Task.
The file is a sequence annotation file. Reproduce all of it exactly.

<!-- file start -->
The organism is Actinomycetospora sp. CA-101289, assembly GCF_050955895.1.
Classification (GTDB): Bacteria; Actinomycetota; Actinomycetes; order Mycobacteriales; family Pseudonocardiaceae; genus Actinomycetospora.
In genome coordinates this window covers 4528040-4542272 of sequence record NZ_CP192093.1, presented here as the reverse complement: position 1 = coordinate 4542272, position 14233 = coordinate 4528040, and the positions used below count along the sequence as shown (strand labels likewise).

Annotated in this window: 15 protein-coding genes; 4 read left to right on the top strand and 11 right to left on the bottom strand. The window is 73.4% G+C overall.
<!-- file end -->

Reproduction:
The organism is Actinomycetospora sp. CA-101289, assembly GCF_050955895.1.
Classification (GTDB): Bacteria; Actinomycetota; Actinomycetes; order Mycobacteriales; family Pseudonocardiaceae; genus Actinomycetospora.
In genome coordinates this window covers 4528040-4542272 of sequence record NZ_CP192093.1, presented here as the reverse complement: position 1 = coordinate 4542272, position 14233 = coordinate 4528040, and the positions used below count along the sequence as shown (strand labels likewise).

Annotated in this window: 15 protein-coding genes; 4 read left to right on the top strand and 11 right to left on the bottom strand. The window is 73.4% G+C overall.